I am often asked why Paris is the muse for my novels. It's a question that I find easy to answer.
For a start it is very beautiful.
It's buildings are graceful, elegant and considered. They lie along broad, often tree-lined avenues which allows the city space to breathe. The overarching beauty and grace of Paris is echoed in its people. The quirkiness of style and extra effort that everyone puts into what they choose to wear, and even how they walk, speaks volumes for a strong sense of culture and even a corporate street knowledge found elsewhere, but truly understood in this particular city.
The richness of the city's architecture throughout the centuries has set Paris apart. From the elegant Haussmann boulevards to the stark, clean lines of La Defense the city says I am organised, I know myself, I am self-assured. Perhaps that's why its people have such self-knowledge, and, as the saying goes, why they are relaxed in their own skin. I think that's why it makes them so easy to like.
The history of the city whispers from every crevice and crack. Large churches loom over cowering half-timbered houses; the warm green waters of the Seine lap against cool marble of the quays and tiny doorways promise a glimpse of the long forgotten past.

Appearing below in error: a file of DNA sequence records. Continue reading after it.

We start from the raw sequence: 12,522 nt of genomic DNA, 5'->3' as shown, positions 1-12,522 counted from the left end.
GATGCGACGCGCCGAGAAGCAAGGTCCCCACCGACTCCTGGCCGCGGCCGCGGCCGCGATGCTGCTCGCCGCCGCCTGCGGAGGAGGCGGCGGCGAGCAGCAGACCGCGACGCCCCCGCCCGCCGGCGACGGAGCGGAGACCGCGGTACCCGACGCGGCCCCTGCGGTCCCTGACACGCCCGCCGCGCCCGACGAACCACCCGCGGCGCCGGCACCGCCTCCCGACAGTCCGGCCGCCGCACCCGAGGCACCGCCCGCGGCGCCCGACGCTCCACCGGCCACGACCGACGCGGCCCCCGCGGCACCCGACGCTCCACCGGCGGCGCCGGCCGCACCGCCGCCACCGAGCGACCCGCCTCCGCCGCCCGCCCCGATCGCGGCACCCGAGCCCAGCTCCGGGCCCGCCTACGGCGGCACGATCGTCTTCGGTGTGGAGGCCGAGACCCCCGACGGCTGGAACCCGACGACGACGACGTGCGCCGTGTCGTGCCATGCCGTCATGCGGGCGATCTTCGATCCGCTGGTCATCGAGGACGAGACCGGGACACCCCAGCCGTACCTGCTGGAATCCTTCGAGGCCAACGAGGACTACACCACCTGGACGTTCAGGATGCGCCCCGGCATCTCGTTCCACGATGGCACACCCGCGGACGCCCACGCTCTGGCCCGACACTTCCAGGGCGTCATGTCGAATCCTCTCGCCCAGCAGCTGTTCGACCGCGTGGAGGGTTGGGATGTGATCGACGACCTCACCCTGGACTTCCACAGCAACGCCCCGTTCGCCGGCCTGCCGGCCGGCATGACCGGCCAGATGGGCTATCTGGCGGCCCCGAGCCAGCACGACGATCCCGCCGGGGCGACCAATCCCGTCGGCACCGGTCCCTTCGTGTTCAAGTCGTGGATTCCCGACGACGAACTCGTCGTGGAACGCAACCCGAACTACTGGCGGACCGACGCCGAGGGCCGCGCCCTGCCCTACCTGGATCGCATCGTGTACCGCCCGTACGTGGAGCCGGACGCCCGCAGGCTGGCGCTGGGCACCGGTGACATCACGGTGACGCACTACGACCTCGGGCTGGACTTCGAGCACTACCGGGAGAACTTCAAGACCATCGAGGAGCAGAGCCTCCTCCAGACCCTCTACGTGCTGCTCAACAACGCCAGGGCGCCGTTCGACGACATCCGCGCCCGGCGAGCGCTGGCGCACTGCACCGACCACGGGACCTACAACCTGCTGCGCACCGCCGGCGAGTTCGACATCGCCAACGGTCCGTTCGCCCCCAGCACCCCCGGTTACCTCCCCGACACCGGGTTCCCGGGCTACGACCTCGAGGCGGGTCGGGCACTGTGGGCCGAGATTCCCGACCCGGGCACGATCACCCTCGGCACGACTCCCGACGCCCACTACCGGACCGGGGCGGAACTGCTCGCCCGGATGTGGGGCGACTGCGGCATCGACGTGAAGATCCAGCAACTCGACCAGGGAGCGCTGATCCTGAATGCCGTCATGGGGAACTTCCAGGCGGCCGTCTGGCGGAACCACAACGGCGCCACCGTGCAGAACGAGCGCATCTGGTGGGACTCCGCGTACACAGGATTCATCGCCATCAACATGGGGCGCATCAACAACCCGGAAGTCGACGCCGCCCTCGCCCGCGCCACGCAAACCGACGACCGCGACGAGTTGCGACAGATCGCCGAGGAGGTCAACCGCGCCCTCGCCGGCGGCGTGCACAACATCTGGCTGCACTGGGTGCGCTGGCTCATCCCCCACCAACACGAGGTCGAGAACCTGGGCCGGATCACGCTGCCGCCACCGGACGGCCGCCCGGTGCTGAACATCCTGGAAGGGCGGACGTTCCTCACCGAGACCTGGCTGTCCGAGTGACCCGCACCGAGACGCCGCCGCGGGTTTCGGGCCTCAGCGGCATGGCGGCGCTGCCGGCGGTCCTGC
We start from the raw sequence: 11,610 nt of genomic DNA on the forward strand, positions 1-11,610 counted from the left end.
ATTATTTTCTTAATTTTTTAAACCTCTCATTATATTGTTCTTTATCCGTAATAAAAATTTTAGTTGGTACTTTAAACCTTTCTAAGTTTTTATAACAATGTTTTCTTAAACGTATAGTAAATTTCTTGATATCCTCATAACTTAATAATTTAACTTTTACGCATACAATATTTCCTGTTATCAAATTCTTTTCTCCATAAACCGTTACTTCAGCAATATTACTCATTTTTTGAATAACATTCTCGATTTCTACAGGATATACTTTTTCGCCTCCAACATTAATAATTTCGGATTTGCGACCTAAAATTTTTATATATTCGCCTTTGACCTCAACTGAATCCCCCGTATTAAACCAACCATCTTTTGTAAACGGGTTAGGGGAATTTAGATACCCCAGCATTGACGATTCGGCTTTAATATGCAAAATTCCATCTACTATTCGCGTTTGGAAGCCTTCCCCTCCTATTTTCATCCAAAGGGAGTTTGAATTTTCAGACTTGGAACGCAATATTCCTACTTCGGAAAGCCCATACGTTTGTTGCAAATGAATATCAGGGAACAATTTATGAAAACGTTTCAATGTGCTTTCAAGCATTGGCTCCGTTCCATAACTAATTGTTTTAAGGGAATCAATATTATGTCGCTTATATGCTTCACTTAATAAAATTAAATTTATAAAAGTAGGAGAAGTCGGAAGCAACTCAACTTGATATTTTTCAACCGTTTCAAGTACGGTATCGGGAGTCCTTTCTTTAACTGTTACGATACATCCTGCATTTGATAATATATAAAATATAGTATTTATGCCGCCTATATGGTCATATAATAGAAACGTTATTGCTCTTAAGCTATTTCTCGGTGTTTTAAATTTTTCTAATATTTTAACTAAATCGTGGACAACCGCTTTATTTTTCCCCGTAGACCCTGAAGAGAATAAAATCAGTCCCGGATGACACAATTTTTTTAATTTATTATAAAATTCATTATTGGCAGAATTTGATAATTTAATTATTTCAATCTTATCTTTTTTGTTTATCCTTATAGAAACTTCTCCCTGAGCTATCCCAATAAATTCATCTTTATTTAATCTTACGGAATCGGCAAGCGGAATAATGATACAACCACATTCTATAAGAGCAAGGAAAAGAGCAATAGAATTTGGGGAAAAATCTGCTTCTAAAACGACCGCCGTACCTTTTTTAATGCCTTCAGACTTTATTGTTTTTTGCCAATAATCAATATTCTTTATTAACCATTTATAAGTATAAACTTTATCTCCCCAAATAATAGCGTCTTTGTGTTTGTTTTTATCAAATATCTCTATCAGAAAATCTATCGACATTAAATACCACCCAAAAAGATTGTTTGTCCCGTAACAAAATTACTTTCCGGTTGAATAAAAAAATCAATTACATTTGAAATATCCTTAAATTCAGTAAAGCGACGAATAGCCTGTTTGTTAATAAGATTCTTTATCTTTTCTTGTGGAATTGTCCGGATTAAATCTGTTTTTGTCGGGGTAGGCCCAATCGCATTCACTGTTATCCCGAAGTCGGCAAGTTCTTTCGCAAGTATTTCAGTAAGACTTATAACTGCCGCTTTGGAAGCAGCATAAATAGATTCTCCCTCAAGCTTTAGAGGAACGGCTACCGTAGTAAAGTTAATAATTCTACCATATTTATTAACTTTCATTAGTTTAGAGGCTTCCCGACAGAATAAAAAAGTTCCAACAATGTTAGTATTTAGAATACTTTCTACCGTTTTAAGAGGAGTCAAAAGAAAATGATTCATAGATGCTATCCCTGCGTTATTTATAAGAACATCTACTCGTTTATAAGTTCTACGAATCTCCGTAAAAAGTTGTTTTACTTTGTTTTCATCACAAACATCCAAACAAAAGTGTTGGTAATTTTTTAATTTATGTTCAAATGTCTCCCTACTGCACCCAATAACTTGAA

Yet beneath all the suave glamour and alternative design is a dark, dangerous side, an underbelly that broods and shifts restlessly. Paris does high fashion and grafitti side by side. It does Hérmes and and homelessness on the Champs Elysées like they were intended to be cheek by jowl. It has a dirty side that street cleaners and refuge collectors will never remove.
Paris draws me to it every year and I know that the minute I step outside into its wayward streets, weaving among the elegant and stylish citizens, chasing after inspiration for my stories that it will give me what I searching for. It's about observing, listening and of course loving. By harnessing all three I find that it takes no time at all to find intrigue, passion and history and what more could an author ask for?